Since Rush Limbaugh began his misogynistic attacks on Georgetown law student Sandra Fluke, several companies have announced that they have pulled advertising from his program -- a flow that has not ceased since his supposed "apology" on Saturday.
Now Limbaugh appears to have lost his first radio station over those smears, with the Hilo, Hawaii-based KPUA AM 670 announcing that it will no longer air his show. The Honolulu Star-Advertiser reported that Chris Leonard, president and general manager of New West Broadcasting Corp., released the following statement on Monday:
"We have always encouraged spirited discussion about national and local issues on KPUA and from time to time those discussions may be deemed by some to be objectionable. We are strong believers in the first amendment and have recognized Mr. Limbaugh's right to express opinions that often times differ from our own, but
it has never been our goal to allow our station to be used for personal attacks and intolerance. The most recent incident has crossed a line of decency and a standard that we expect of programming on KPUA whether it is locally produced or a syndicated program like the Rush Limbaugh show.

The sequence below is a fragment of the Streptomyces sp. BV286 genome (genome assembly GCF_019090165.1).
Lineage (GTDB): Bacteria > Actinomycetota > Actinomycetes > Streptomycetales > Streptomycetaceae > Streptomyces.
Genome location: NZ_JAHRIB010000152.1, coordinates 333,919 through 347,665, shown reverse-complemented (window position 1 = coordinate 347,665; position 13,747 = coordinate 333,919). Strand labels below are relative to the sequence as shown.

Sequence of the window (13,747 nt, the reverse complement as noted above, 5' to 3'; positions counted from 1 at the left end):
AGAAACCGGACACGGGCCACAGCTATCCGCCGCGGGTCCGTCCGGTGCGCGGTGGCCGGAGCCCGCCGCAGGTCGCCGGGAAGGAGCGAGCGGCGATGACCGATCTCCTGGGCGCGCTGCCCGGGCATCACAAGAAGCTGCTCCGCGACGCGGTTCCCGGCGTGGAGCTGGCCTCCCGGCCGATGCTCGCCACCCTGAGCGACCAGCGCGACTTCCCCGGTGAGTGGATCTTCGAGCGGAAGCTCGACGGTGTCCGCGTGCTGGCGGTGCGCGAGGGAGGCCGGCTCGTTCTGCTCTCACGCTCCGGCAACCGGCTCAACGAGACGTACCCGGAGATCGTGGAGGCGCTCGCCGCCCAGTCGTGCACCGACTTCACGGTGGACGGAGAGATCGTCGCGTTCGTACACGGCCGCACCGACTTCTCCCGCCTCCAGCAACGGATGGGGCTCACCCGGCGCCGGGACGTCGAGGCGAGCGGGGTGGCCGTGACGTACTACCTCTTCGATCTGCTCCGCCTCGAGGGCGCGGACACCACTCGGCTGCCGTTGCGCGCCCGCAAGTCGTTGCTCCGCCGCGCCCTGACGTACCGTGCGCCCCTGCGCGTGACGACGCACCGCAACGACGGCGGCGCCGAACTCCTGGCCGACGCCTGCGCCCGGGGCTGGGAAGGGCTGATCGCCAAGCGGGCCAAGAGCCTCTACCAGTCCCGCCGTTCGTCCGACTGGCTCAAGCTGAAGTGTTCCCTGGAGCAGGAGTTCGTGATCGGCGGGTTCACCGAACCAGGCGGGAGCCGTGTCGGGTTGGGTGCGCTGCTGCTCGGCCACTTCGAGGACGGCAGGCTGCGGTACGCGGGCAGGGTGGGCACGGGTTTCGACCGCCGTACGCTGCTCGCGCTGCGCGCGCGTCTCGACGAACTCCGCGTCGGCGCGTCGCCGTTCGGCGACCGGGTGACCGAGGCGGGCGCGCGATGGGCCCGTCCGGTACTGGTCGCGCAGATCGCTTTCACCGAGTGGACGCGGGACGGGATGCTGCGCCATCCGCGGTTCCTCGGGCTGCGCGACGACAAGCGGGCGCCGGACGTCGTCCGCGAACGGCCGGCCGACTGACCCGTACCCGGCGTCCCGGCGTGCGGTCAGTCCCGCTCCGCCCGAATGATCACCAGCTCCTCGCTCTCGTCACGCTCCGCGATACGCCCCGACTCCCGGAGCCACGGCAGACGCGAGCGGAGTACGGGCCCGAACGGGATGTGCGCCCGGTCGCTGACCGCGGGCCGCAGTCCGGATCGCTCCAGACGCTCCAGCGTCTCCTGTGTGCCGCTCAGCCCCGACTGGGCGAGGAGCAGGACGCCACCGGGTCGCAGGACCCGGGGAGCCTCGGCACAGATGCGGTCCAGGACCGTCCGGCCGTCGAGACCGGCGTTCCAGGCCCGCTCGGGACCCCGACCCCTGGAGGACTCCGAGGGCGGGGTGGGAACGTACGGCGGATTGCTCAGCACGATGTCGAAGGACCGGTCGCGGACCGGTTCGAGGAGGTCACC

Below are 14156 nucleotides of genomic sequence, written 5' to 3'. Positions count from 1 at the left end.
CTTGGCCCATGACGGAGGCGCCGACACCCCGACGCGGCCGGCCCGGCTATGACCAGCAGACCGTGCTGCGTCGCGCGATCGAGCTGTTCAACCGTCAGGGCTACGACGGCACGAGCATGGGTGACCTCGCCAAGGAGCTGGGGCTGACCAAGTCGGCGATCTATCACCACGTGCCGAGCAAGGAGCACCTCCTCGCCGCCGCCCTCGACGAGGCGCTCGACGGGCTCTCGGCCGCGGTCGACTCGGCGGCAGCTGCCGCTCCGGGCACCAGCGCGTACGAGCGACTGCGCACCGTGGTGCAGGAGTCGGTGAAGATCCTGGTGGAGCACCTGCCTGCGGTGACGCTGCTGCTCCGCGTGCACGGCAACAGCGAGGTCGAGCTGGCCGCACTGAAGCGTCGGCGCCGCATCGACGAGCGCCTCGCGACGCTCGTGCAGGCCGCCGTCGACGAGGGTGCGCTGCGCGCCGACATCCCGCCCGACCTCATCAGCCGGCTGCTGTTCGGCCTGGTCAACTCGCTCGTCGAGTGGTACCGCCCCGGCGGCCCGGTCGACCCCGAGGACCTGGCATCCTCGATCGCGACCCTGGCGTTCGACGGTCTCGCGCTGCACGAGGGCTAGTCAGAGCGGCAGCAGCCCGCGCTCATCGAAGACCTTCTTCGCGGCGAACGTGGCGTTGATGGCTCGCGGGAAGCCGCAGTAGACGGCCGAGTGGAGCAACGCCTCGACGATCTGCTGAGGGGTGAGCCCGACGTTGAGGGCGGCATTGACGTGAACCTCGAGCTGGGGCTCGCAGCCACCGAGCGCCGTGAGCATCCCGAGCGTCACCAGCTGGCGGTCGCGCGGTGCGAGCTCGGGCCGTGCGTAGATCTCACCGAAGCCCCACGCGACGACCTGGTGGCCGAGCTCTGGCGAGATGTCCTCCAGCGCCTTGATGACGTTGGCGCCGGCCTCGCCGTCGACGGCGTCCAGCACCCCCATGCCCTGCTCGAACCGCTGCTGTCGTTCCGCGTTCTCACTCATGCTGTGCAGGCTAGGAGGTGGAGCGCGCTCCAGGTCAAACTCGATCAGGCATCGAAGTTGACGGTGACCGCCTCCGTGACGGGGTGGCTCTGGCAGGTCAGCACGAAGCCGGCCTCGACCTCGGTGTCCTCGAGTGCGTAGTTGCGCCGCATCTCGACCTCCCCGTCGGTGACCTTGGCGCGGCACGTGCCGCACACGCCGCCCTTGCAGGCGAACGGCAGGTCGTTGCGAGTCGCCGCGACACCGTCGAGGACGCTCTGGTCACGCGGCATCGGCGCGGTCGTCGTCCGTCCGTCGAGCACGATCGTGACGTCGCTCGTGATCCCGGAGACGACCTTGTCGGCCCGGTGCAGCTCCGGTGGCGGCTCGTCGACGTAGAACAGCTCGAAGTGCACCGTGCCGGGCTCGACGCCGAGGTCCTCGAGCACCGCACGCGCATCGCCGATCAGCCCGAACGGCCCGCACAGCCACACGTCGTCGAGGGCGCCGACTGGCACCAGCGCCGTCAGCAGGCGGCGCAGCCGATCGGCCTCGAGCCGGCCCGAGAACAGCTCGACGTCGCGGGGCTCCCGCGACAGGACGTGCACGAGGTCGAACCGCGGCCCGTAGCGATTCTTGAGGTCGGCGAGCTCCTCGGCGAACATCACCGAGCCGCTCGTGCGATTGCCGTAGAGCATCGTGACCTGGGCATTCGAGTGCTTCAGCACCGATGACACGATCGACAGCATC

While much of the national debate regarding this issue is now being framed in political terms, the decision for us is one of decency and responsibility. Regardless of one's political views on the issue being discussed, we feel the delivery was degrading and the continued comments over several days to be egregious. As a result, we are discontinuing the Rush Limbaugh program on KPUA effective immediately."
Another radio station, Pittsfield, Massachusetts-based WBEC, has reportedly dropped Limbaugh's show after his misogynistic attacks on Fluke. According to New England Public Radio:
A commercial radio station in Pittsfield, Massachusetts -- 96.9 FM, WBEC -- says it is dropping the Rush Limbaugh show in the wake of Limbaugh's comments on contraception last week.
Limbaugh called a Georgetown University Law student a "slut" and a "prostitute" after she testified before Congress about women's limited access to contraception. Since then, eight corporations including AOL, Quicken Loans and Carbonite have pulled their advertising from the show. WBEC's General Manager Peter Barry says his station hadn't yet lost any advertisers as a result of Rush's comments, and no more than a handful of callers had voiced complaints. But he says over the years he and station staff have grown increasingly uncomfortable with Limbaugh's rhetoric.
"The nature of Rush's programming has always presented challenges for us and he's always pushed the envelope. But this time he's taken it too far."
Barry says he doesn't anticipate that the station will broadcast Limbaugh's program in the future. He says the station has yet to fill the afternoon 12-3 time slot. Limbaugh has apologized to the law student for his choice of words. Attempts to reach Limbaugh's company were not successful.